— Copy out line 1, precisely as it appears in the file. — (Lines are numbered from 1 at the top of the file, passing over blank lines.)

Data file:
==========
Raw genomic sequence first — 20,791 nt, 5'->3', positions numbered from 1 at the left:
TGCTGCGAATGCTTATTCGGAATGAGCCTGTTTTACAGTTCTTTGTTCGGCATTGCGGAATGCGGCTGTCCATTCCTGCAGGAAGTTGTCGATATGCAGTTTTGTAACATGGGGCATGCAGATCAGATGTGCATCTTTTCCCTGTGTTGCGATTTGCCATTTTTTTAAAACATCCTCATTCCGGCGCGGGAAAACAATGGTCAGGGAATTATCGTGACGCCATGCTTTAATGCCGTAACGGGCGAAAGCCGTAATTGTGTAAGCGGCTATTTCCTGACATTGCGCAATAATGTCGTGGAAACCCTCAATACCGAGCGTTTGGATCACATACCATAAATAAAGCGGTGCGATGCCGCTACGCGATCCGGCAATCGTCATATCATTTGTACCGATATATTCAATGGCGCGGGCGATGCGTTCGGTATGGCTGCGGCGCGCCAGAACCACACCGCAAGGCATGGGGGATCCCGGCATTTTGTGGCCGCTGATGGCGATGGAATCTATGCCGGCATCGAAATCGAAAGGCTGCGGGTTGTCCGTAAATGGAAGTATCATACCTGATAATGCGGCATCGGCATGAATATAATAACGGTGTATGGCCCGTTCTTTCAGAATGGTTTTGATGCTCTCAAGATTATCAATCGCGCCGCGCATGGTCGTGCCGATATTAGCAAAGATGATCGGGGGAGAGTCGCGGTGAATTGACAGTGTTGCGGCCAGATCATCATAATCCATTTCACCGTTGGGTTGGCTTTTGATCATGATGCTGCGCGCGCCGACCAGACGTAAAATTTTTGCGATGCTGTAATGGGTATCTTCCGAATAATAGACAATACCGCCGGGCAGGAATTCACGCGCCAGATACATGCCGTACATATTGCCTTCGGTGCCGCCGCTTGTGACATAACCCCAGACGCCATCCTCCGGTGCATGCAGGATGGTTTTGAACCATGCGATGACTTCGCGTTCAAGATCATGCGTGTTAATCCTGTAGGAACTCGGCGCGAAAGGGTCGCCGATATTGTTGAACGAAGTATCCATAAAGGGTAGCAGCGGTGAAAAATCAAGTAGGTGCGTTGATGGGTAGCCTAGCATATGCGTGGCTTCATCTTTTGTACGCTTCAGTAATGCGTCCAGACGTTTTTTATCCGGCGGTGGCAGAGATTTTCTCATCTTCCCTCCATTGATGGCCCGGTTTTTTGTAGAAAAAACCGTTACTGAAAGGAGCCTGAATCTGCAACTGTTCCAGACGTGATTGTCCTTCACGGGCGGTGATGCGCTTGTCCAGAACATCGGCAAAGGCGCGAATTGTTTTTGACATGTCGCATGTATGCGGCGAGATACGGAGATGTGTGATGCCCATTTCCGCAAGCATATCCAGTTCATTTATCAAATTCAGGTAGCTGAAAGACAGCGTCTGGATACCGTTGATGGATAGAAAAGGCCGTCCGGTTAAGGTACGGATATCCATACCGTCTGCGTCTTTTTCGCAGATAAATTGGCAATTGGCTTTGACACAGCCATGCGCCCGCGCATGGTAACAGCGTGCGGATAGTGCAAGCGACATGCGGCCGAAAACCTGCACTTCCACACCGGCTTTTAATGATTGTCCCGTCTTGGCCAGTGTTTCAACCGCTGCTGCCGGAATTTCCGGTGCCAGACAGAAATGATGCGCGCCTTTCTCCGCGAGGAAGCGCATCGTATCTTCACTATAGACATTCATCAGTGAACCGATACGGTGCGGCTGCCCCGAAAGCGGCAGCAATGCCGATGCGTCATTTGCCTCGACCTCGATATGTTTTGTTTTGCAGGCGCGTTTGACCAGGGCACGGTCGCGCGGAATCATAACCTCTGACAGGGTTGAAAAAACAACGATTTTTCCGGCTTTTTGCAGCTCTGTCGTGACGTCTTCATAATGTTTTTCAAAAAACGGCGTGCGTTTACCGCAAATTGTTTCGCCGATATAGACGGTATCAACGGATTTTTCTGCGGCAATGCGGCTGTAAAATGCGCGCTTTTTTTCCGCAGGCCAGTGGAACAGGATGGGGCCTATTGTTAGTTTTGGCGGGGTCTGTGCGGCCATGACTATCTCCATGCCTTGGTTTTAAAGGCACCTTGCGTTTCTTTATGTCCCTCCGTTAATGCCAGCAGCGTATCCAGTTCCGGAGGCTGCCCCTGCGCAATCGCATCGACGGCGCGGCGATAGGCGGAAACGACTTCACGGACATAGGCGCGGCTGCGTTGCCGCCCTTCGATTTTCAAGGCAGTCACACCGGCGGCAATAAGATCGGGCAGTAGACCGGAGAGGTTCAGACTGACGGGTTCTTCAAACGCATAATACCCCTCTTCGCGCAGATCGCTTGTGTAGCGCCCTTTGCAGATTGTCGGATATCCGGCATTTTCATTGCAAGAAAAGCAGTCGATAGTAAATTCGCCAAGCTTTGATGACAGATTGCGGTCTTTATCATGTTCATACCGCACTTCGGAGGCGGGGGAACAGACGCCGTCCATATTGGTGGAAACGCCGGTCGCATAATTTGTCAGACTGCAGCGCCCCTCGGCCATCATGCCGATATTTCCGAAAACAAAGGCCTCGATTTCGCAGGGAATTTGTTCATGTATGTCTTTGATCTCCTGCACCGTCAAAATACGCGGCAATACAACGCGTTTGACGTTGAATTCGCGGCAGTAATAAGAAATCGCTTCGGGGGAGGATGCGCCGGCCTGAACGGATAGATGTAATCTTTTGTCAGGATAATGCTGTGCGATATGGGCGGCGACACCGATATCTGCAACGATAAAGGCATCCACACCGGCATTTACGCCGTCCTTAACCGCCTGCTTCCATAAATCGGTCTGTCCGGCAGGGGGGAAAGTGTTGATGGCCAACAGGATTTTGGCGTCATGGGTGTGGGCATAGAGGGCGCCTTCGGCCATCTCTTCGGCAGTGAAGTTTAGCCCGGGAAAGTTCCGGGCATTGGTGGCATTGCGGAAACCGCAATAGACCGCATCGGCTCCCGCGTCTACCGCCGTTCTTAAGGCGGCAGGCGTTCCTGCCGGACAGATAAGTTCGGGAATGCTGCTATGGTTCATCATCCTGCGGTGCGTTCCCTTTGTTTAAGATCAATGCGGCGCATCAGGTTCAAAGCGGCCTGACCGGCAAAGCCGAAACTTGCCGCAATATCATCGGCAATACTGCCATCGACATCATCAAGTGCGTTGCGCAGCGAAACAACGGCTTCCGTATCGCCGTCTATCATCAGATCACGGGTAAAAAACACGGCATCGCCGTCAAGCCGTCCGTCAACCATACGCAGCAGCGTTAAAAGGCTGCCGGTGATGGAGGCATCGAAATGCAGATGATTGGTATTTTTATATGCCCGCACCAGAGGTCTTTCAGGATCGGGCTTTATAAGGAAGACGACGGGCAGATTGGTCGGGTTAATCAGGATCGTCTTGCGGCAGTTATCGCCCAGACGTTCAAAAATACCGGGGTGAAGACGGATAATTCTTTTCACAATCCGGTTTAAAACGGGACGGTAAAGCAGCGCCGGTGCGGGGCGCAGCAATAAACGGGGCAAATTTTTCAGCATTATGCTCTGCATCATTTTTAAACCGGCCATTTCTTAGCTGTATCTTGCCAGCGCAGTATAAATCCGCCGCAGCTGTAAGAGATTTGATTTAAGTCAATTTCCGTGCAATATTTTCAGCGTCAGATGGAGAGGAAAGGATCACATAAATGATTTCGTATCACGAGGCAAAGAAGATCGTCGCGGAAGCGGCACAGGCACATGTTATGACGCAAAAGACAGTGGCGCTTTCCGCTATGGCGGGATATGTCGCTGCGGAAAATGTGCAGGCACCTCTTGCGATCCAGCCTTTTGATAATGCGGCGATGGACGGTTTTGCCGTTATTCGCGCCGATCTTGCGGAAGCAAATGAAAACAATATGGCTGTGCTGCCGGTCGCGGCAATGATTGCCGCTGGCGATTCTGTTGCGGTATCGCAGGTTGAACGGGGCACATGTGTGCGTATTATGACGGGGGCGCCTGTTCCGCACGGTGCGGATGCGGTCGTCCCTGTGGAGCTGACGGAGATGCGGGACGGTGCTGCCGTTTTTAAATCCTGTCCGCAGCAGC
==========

Raw genomic sequence first — 20,791 nt, 5'->3', positions numbered from 1 at the left: